Can I keep a frog as a pet?

Before you consider purchasing a frog you need to be familiar with the law in your state or territory.  Frogs and tadpoles are protected in most Australian states and territories and a license is required to keep them in captivity.  It is illegal to take a frog from the wild in Australia – if you wish to keep frogs you must purchase them from a licensed frog breeder or society.  You can find out what the laws are in your state at the Australian Frog Network website:

As with any pet, you should thoroughly research the frog species you are interested in keeping before committing to caring for one.  The above website provides a comprehensive list of resources for amphibian keepers.  Caring for captive frogs is a big commitment – amphibians have very different husbandry requirements to other pets.  Consider the qualities you are looking for in a pet – frogs are nocturnal and will be most lively after dark.  They do not like to be handled and have very specific housing needs.  All species of frog need to be housed in a specialised enclosure that reproduces their natural habitat as closely as possible.  Frogs are highly sensitive to habitat changes; you will need to carefully monitor temperature, humidity and day length to ensure that your pet’s environmental requirements are met.  There are several infectious diseases of frogs present in Australia and it is vital that keepers practice hygienic husbandry techniques and closely monitor their animals for signs of ill health.  Frogs also require a diet of live insects, which should be purchased from a breeder or pet store rather than collected from the environment where they may be contaminated with insecticides or pesticides.  Some species of frog live for as long as 20 years in captivity – you need to be prepared to provide appropriate care for your frog for its whole life.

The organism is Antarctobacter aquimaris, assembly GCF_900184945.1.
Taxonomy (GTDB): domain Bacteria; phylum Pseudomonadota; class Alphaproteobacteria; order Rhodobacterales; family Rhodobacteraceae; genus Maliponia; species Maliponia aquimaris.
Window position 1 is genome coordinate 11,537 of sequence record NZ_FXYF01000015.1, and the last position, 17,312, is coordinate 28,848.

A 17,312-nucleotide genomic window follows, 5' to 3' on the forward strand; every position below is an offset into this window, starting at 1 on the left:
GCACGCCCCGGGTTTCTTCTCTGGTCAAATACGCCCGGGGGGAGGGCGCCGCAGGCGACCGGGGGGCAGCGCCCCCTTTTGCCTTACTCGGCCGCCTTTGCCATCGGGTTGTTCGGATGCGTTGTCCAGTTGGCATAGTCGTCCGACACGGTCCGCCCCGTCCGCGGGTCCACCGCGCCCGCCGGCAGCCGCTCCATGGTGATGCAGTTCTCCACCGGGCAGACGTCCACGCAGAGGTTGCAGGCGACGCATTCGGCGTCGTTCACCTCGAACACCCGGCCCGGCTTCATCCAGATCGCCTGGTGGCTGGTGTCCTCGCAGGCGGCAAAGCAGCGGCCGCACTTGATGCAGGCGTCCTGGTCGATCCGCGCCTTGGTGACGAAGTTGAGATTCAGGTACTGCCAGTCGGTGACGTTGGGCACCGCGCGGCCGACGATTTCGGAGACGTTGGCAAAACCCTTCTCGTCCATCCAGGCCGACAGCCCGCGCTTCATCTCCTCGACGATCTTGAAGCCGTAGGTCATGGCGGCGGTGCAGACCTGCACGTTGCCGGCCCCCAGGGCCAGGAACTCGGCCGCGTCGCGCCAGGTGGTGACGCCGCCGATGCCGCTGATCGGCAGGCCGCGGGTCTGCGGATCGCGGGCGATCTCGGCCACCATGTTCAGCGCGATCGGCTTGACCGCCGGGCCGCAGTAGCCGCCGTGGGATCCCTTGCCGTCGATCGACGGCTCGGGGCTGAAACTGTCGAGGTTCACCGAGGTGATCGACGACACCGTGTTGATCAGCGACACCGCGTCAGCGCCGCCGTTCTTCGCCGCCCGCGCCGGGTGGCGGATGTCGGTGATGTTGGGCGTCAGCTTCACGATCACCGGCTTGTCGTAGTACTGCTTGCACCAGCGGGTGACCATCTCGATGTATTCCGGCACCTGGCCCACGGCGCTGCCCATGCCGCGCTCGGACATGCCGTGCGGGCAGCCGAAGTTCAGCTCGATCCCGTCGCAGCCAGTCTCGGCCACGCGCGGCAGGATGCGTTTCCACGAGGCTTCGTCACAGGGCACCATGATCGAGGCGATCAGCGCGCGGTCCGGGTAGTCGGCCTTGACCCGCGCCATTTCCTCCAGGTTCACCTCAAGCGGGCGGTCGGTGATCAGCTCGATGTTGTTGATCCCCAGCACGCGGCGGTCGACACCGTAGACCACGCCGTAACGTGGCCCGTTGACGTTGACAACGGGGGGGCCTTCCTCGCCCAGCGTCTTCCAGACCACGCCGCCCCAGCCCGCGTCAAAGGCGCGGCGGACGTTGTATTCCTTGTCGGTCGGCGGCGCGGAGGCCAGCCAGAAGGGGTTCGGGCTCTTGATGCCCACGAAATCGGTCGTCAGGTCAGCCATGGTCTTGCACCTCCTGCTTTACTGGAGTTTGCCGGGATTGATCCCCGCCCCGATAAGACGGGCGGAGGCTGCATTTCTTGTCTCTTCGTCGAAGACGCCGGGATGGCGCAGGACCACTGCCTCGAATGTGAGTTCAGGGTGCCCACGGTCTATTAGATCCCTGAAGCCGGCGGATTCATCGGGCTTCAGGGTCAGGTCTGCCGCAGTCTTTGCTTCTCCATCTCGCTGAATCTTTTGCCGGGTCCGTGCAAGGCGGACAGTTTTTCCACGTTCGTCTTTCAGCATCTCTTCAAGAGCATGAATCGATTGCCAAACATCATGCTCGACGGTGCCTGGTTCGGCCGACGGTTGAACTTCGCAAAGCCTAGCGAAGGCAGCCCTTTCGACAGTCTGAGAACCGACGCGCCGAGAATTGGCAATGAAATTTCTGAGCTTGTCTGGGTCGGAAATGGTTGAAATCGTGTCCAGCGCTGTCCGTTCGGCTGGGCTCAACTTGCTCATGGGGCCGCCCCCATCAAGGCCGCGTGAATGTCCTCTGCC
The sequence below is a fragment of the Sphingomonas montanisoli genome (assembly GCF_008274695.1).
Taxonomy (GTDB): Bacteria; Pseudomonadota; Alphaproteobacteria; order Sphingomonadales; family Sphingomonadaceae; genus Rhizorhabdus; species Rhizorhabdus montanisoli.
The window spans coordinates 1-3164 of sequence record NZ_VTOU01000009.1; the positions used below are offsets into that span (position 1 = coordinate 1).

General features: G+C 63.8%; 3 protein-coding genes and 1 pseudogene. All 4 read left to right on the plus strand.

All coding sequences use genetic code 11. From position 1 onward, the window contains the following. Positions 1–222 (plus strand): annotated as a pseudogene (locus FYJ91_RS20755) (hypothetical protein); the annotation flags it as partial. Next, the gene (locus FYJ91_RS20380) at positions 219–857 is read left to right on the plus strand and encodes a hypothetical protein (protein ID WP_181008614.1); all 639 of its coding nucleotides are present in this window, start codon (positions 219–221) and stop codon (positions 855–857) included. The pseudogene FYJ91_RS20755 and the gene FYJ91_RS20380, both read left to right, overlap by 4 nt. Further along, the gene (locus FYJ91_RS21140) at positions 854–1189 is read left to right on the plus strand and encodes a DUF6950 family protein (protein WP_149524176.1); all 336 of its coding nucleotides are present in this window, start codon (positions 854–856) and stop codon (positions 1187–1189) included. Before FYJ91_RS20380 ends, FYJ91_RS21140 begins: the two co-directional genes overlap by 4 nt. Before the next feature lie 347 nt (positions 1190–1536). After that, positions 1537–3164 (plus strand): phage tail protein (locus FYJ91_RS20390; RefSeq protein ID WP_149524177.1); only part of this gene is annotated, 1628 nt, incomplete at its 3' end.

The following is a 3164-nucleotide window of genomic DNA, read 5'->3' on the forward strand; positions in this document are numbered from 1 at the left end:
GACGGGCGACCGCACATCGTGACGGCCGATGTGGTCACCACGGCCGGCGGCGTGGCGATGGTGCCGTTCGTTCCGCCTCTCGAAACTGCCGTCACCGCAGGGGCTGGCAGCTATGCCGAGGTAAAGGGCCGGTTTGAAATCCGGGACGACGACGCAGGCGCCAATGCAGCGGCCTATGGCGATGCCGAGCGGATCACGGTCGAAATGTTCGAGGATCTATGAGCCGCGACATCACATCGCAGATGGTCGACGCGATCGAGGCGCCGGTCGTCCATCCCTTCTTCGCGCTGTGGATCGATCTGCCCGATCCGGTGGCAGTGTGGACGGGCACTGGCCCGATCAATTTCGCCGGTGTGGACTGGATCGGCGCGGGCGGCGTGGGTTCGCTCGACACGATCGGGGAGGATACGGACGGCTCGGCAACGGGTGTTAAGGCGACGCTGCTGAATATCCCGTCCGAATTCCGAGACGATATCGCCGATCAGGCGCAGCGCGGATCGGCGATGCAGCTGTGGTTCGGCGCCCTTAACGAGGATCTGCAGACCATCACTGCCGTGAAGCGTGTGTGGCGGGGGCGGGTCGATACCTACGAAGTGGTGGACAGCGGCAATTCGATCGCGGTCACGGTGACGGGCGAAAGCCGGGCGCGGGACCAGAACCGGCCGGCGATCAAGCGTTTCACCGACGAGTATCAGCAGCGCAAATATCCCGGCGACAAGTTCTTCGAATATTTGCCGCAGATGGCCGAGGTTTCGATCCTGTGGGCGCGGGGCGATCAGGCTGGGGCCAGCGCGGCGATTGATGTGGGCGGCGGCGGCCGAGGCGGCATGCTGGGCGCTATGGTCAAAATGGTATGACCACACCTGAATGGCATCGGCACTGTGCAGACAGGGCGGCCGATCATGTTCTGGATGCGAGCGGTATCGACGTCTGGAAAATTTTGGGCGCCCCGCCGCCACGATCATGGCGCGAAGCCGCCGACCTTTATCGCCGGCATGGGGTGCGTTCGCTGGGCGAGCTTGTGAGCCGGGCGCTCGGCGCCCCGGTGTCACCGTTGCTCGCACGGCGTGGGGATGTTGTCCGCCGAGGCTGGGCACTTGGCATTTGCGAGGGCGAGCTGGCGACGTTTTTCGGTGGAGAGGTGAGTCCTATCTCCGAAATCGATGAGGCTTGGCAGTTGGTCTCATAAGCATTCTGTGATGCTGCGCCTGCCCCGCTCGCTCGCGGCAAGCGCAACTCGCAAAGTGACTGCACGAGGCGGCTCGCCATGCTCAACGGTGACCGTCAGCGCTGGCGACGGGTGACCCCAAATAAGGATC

You can learn more about caring for pet frogs at:

Updated on May 1, 2019
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